The City of Chico's draft general plan opens with the darndest thing: a sustainability element.

Every staff report to the City Council contains a section detailing the proposed action's potential impact on climate. The city has been a signatory to the U.S. Conference of Mayor's Climate Protection Agreement since 2006. With the assistance of Chico State students, the city has inventoried greenhouse gas emissions citywide, and the city has committed to cutting those emissions to 25 percent less than 2005 levels by 2020. Although such things closely divided the City Council at first, recent votes for climate protection have been 6-1.

These were among the things I learned during the Great Valley Center's annual Sacramento Valley Forum at Sierra Nevada Brewery in Chico on October 27. Speaking on a panel about greenhouse gas reduction strategies, Mayor Ann Schwab was clearly proud of Chico's leadership role. The approximately 75 people at the forum applauded the city's efforts.

After the forum, I drove north, deep into the most politically conservative corner of California. The "Yes on 23" signs, both formal and homemade, proliferated along highways and farm roads. So did the placards for Meg and Carly. As I drove, I wondered whether Chico's climate sensitivity could ever find a home in the cities and rural counties of what locals call "The North State."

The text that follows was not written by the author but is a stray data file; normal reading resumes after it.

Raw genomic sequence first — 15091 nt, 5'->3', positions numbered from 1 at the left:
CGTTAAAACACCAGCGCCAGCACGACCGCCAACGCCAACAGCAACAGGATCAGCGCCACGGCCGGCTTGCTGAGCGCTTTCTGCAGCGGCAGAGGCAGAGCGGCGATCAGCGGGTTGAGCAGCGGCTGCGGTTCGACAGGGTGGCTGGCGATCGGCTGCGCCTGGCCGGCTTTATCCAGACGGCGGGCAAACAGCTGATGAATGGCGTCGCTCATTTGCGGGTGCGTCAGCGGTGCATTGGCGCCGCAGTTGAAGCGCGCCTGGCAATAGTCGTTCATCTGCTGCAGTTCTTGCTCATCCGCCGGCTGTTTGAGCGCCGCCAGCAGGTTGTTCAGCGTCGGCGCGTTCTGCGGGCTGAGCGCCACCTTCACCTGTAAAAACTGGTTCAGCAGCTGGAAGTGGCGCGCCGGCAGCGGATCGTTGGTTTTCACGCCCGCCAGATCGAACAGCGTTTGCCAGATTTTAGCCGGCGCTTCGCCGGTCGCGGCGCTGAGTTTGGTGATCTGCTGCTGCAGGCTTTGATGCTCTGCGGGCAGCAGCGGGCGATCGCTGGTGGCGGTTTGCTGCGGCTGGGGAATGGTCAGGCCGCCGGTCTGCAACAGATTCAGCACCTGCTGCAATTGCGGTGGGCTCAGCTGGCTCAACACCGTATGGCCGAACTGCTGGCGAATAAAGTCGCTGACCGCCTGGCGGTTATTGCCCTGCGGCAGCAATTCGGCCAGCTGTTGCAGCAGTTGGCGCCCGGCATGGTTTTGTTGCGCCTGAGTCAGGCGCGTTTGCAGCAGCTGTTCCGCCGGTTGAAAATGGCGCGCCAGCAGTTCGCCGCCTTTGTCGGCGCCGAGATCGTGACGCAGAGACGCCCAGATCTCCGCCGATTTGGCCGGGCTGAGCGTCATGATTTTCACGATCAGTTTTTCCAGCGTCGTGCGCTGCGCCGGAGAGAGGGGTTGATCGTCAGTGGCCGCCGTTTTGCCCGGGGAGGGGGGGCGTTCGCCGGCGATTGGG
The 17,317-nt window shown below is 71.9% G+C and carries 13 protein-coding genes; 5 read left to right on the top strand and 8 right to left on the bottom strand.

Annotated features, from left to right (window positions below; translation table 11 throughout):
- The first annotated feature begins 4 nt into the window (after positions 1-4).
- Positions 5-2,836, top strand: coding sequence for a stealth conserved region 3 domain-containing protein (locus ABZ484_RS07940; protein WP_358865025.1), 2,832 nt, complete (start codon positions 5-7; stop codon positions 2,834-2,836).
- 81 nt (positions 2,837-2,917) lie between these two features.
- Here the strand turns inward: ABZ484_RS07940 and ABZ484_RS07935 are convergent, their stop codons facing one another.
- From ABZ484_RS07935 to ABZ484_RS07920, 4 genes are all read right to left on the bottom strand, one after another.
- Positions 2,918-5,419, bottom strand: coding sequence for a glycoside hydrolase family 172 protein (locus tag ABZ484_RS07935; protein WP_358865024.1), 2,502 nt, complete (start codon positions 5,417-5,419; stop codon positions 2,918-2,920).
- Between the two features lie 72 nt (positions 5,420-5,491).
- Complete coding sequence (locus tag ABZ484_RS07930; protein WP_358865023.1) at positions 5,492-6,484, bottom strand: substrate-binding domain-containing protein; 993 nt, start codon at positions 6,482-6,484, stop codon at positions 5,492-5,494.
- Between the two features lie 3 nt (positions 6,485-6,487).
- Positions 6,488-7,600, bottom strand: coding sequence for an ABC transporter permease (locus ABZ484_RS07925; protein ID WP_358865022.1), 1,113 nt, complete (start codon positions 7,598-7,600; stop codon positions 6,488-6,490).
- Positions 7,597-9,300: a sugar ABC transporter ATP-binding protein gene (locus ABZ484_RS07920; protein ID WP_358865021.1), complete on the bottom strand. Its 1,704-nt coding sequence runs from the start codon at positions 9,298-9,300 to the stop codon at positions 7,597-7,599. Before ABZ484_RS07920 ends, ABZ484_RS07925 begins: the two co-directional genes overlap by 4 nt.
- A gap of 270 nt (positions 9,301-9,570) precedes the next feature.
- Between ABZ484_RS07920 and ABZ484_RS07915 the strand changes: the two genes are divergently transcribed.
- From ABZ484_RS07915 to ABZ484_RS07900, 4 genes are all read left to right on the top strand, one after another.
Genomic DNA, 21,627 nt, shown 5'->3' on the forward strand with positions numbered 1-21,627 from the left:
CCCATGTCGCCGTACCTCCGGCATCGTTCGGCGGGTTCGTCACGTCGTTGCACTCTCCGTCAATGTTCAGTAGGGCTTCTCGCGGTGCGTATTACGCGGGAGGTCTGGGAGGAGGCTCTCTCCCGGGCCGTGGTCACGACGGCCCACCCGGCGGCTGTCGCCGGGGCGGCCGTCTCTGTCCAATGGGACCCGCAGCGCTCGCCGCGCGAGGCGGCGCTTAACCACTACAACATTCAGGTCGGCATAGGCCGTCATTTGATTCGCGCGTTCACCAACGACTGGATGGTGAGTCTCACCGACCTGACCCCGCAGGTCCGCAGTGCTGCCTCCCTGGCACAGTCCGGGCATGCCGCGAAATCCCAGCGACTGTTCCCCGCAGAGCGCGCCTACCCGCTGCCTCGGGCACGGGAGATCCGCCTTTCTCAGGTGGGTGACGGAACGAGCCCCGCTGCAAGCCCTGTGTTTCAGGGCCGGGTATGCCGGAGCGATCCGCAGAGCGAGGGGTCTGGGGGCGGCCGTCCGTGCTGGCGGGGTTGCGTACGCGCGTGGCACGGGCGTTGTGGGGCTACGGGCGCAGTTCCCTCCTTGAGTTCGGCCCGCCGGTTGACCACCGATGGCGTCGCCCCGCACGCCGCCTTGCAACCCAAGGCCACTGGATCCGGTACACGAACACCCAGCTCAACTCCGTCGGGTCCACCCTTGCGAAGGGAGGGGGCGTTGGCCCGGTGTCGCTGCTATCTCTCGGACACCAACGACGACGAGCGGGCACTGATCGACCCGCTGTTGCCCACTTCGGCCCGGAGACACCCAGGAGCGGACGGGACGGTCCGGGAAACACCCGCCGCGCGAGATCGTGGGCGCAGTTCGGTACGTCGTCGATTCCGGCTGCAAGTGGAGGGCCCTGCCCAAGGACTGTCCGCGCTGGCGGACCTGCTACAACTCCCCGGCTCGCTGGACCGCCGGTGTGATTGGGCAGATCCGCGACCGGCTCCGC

Yet, only one day earlier, the Tehama County Board of Supervisors had adopted an air pollution fee on new development. The indirect source fee will start at $172 for a new house, and double to $344 in 2012. To offset air pollution caused by new houses and commercial and industrial structures, the fee will fund projects such as road paving, bus shelters to make transit more appealing, bike lanes, and woodstove replacement.

I recognize that adopting a small fee in order to reduce fine particulate matter emissions and ozone precursor gases is a long way from making sustainability your general plan cornerstone. Still, Tehama County is the sort of place where people drive a diesel pickup truck to their house on a gravel road, and spark the woodstove as soon as they get home. The Tehama County seat of Red Bluff is not Chico, a college town with extensive bike lanes and a 360-employee brewery that gets nearly all of its power from bio-gas fuel cells and the sun.

Thus, the Board of Supervisors' 4-1 vote for an air pollution mitigation fee stands as a progressive move. Does it suggest the mayor of Red Bluff – or of Redding or Yreka – will soon be signing the Climate Protection Agreement? Probably not. But I can't deny that concern over climate change and related environmental issues will continue to sneak onto the agenda in unsuspecting places – no matter what happens in the November 2 election's aftermath.

– Paul Shigley